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Title: Planning and politics : Pembroke, a case study
Authors: Abela, Marco (2002)
Keywords: Land use -- Malta
Environmental management -- Planning
Planning -- Law and legislation -- Malta
Environmental protection -- Planning
Pembroke (Malta)
Malta -- Politics and government -- 21st century
Issue Date: 2002
Citation: Abela, M. (2002). Planning and politics : Pembroke, a case study (Master’s dissertation).
Abstract: This thesis examines the relationship between land-use planning and politics in Malta, through the application and evaluation of process models built around the Pembroke Action Planning exercise. This events described in the case study may be considered to be one of the first major tests of the balance between the role of the planner and the elected officials following the insitutionalisation of the planning function in 1992. Indeed, the preparation of Action Plans was meant to be an 'apolitical' exercise based on the same conception of autonomy behind the establishment of the Planning Authority. The Parliament had set the boundaries for this type of action through the Structure Plan and the Development Planning Act. The politicians believed that the planning agency was given all the instruments and resources to be able to direct the development of these special sites in the interest of the whole community. Although the framework seemed to theoretically support this ideal, the elected official did not forecast the issue of personalities within the structure. This is especially important in the planning profession due to the variety of styles which the practitioners adopt. The planners, on their part, failed to recognise the political strength of the community. The end result is that ten years after the site was earmarked as a prime development area, Pembroke still remains without any comprehensive development. This thesis explores and examines the processes that caused this status quo, and analyses the actions and measures, which the politicians introduced in order to get this dimension of planning to work according to their demands. It also suggests that the planner may avoid confrontation through the art of finding the right balance between the different rationalities of modern planning.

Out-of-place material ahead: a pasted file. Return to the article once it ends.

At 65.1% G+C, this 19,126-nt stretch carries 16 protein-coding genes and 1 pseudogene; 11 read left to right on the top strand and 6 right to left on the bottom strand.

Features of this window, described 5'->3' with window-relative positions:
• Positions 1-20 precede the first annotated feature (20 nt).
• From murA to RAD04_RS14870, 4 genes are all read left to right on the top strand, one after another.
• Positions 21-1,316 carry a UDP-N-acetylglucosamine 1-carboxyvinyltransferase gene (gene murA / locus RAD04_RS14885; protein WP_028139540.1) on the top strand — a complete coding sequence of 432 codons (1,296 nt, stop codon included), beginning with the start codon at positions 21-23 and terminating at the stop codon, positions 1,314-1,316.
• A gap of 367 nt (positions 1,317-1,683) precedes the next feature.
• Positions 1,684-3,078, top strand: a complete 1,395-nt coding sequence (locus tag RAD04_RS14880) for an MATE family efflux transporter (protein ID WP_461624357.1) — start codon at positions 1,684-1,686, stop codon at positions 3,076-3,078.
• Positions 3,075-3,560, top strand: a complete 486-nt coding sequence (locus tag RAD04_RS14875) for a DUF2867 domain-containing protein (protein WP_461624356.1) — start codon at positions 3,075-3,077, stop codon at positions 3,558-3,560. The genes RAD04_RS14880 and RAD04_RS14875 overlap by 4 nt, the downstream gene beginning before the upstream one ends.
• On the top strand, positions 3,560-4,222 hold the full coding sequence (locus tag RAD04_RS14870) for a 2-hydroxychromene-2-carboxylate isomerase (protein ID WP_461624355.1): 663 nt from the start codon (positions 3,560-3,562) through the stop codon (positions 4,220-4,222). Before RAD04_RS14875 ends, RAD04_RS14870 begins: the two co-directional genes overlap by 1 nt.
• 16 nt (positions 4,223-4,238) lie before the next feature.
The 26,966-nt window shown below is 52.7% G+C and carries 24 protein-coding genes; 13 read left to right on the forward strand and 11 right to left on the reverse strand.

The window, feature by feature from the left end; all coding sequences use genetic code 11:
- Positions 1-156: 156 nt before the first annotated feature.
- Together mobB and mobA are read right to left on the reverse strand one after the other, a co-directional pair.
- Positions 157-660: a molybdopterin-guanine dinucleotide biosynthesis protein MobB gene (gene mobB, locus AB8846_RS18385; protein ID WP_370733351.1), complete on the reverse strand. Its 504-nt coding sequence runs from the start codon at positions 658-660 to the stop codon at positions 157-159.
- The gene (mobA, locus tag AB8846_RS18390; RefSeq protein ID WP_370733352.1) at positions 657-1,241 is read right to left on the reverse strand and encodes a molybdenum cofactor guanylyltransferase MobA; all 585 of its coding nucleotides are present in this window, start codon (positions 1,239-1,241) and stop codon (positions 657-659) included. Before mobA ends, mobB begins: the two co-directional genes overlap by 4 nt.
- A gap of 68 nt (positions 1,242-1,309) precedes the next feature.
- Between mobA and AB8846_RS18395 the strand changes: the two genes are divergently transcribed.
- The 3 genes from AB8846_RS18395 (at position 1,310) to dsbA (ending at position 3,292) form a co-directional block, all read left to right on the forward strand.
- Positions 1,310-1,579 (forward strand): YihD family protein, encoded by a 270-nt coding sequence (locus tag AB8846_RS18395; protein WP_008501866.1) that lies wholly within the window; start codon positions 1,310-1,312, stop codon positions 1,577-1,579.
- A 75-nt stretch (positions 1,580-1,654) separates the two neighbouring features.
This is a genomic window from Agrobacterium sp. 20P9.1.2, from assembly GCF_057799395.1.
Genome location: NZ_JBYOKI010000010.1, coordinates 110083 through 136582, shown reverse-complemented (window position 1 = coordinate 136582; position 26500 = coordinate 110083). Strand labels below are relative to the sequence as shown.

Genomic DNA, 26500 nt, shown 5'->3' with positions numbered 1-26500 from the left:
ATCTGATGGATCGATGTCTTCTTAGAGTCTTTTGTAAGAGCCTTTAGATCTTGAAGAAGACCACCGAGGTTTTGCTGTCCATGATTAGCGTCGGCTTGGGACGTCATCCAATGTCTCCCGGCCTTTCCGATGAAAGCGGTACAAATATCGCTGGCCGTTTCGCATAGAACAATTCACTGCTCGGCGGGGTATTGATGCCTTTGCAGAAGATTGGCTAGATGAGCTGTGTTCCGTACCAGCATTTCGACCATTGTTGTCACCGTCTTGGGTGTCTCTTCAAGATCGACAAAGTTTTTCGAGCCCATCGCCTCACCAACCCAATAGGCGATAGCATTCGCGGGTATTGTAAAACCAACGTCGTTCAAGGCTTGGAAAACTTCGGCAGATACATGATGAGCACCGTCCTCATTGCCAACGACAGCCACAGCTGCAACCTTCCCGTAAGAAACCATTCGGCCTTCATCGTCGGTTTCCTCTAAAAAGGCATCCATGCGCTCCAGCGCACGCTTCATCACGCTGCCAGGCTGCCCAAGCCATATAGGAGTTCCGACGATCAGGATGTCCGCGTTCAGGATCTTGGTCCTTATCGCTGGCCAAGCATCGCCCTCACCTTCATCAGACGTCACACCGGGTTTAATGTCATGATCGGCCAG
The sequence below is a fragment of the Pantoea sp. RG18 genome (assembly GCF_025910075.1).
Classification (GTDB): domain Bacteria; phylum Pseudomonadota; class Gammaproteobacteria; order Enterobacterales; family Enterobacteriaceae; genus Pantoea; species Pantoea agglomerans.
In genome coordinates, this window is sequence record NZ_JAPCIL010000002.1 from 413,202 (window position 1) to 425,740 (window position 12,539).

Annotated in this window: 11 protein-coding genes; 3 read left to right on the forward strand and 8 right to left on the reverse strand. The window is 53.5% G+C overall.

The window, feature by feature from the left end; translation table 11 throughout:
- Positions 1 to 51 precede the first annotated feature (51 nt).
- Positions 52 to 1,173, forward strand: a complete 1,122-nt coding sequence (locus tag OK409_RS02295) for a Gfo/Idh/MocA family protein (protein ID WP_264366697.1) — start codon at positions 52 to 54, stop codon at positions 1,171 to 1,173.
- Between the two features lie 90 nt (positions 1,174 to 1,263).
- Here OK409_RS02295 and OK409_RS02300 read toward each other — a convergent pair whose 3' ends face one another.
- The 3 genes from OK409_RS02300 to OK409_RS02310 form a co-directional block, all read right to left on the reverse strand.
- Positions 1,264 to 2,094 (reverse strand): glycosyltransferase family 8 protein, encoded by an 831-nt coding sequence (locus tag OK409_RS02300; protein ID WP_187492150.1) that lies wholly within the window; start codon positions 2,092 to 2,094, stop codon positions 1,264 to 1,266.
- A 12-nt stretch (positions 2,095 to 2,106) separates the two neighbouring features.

Appears in Collections:Dissertations - InsES - 1995-2013

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